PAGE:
Monday, February 17, 2014

Hip Hop Nostalgia 101, Session 26: Celebrating 25 Years ---> Three Times Dope - Original Stylin (1989)

Any of you remember (or ever heard of) the Hilltop Hustlers Crew? Not only were today's group, Three Times Dope (EST, DJ Woody Wood, and Chuck Nice), a part of this crew, it also consisted of Steady B, Da Youngstas, Mentally Gifted, and Cool C. Quite the lineup right there. For the first session of 1989, we'll take a look at one of the more "unsung", if you will, groups from the late 80s.

To this day, the actual release date for this album is still unknown.

All songs produced by Three Times Dope, except 3 songs

1. Greatest Man Alive

This was a dope opener. EST wastes no time professing how dope he is, and when it came to hip hop at that time, there was no shortage of that, in a good way.
Grade- A 

2. Original Stylin

The title track is dope as well, which finds EST continues to talk about how dope he is in a true hip hop way, all the while saying Three Times Dope's style is original.
Grade- A

3. Funky Dividends

Sample check

This classic is actually a lot better than what I remembered. EST is pretty adamant about not letting any woman use him and befriend him for his money, and that comes across very clear in this song. This is another one of those old school classics that'll benefit today's generation if they actually sat down and took the time to listen to it. They could learn something.
Grade- A+

4. Improvin Da Groovin

In order to have continued success, you have to improve your sound, yes indeed.
Grade- B+

5. Increase The Peace/What's Going On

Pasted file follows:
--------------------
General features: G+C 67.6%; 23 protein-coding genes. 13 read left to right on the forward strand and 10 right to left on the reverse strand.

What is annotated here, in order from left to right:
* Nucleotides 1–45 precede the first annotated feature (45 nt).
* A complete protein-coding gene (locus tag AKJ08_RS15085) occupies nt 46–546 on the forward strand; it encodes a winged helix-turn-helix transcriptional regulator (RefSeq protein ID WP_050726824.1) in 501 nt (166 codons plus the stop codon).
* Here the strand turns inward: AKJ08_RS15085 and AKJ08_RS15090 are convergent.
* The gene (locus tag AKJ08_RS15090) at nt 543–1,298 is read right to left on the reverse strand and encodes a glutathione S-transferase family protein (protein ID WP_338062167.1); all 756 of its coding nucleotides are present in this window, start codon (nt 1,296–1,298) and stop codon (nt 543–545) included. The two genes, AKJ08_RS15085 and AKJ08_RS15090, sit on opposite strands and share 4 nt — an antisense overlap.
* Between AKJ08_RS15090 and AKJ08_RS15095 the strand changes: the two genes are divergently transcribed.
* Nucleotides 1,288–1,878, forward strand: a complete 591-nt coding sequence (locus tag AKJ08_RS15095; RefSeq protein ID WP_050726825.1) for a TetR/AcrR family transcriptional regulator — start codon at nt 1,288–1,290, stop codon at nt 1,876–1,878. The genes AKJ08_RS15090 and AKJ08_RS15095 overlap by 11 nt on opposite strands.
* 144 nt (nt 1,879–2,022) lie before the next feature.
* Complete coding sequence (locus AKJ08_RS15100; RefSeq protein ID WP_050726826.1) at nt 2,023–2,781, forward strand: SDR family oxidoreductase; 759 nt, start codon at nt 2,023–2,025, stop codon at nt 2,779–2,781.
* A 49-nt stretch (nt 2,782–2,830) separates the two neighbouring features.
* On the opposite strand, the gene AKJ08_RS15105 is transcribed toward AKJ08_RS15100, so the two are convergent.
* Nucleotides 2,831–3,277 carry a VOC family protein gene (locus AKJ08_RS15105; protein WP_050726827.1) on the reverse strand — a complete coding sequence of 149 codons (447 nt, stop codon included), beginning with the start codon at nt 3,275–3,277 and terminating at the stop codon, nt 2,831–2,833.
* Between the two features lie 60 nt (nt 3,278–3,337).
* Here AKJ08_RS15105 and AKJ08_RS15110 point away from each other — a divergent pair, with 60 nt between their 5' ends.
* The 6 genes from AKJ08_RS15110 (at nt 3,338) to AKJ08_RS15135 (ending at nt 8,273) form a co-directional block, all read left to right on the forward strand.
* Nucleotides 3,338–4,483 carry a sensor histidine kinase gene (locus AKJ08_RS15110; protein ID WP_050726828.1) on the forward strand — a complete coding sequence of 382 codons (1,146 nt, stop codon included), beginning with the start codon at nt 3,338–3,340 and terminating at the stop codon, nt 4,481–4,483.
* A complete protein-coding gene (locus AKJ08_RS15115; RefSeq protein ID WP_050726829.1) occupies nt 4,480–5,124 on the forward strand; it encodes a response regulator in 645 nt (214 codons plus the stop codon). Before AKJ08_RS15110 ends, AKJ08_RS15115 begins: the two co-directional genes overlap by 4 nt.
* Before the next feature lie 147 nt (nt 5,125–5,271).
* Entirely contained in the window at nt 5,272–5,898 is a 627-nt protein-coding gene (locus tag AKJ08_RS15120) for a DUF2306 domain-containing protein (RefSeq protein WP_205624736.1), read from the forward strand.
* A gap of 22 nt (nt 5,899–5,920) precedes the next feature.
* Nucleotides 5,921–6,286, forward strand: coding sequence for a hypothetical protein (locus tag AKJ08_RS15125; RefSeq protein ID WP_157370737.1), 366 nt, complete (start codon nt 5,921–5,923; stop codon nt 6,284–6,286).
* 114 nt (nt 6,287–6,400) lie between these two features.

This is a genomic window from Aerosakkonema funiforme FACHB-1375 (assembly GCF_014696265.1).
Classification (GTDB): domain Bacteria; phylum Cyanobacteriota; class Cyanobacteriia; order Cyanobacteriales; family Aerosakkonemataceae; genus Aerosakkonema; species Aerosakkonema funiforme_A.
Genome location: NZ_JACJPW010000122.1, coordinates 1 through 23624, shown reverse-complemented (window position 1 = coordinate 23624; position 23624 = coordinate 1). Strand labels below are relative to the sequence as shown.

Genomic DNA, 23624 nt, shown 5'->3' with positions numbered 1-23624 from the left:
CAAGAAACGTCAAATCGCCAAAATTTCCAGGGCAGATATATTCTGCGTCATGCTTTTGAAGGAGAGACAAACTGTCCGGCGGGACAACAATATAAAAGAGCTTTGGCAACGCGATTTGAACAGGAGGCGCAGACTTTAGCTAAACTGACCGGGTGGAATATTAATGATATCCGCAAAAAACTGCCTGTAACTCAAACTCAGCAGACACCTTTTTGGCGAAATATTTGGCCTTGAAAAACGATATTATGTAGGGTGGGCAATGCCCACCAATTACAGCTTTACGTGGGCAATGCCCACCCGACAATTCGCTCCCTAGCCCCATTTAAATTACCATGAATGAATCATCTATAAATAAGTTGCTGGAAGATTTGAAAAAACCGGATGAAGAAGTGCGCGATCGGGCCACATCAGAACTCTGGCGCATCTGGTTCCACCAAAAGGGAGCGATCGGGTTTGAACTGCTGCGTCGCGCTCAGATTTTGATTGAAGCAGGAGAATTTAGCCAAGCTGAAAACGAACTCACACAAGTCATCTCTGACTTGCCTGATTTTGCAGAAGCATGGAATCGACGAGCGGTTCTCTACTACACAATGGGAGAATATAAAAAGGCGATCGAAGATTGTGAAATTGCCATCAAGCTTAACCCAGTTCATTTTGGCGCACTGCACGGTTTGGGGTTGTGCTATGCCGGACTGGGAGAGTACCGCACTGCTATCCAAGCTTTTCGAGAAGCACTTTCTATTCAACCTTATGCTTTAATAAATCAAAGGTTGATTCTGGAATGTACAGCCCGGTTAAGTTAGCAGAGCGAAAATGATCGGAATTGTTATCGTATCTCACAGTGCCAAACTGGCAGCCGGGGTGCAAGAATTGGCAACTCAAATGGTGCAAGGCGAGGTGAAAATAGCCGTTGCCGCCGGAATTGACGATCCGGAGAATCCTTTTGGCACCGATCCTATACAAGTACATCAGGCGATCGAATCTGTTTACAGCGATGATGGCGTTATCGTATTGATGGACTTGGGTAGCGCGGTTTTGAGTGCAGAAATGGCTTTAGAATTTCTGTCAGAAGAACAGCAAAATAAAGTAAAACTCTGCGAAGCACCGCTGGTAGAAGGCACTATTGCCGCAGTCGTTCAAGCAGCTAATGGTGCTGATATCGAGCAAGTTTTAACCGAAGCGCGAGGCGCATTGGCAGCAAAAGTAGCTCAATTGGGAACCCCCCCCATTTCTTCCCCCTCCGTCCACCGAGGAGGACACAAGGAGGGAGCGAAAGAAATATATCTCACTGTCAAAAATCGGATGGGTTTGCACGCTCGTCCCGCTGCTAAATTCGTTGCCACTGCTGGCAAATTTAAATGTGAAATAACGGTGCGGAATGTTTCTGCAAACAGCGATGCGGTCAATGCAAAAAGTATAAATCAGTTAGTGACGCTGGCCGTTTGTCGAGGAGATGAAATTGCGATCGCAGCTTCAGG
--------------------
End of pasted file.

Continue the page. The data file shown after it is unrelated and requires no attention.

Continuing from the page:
"What you want, you will get as long as you go about it the right way"

Words of wisdom right there from EST and he's completely right. Again, today's generation would benefit from hearing a song like this. There's much more to life than crime, drugs, and trying to obtain any and everything worth having in an illegal fashion. The scratched clips from Malcolm X and Martin Luther King Jr. were a nice touch.
Grade- A+

6. From Da Giddy Up
Produced By: Steady B

Steady B's dope beat (along with the nicely worked samples courtesy of James Brown and Dyke & The Blazers) and the energetic performance by EST brings this song to life. Another classic.
Grade- A+

7. Once More You Hear The Dope Stuff
Produced By: Steady B

Sample check #1

Sample check #2

What an apply titled song this is. There's been nothing but dopeness on this album and mid way through, it continues.
Grade- B+

8. Believe Dat

When it comes to EST, he encourages you to "believe the hype". More dopeness.
Grade- B+

9. Straight Up

 Oh man, if you were not bobbing your head to this joint, another dope one, then you were listening to the wrong song, lol. 
Grade- A

10. Who Is This!
Just an instrumental right here, also showcasing DJ Woody Wood on the turntables/wheels of steel. And yes, it's dope!

11. Crushin N Bussin (Remix) Featuring Cool C
Produced By: Chuck Nice
Co-Produced By- Steady B

Cool C comes along for this dope ride with EST, doing nothing but "crushin n bussin", lol!
Grade- B

12. Joe Familiar

And of course, this one closes the album on a dope note.
Grade- B+

The name Three Times Dope is appropriately titled for this 3 man crew. All around, this is album is nothing but dope, from the lyrics all the way up to the production. Speaking of the lyrics, EST did a damn good job on the mic with his energy and confidence.  As it turned out, while "Funky Dividends" was (and still is) a classic, the album itself was slept on (especially considering the still evolving nature of hip hop at the time) and the crew more or less became somewhat of a footnote in hip hop history (even though they would release two more albums in 1990 and 1998, respectively). Overall, this album still holds up today and it marks a very dope start to the 1989 Hip Hop Sessions.

Final Grade- B+

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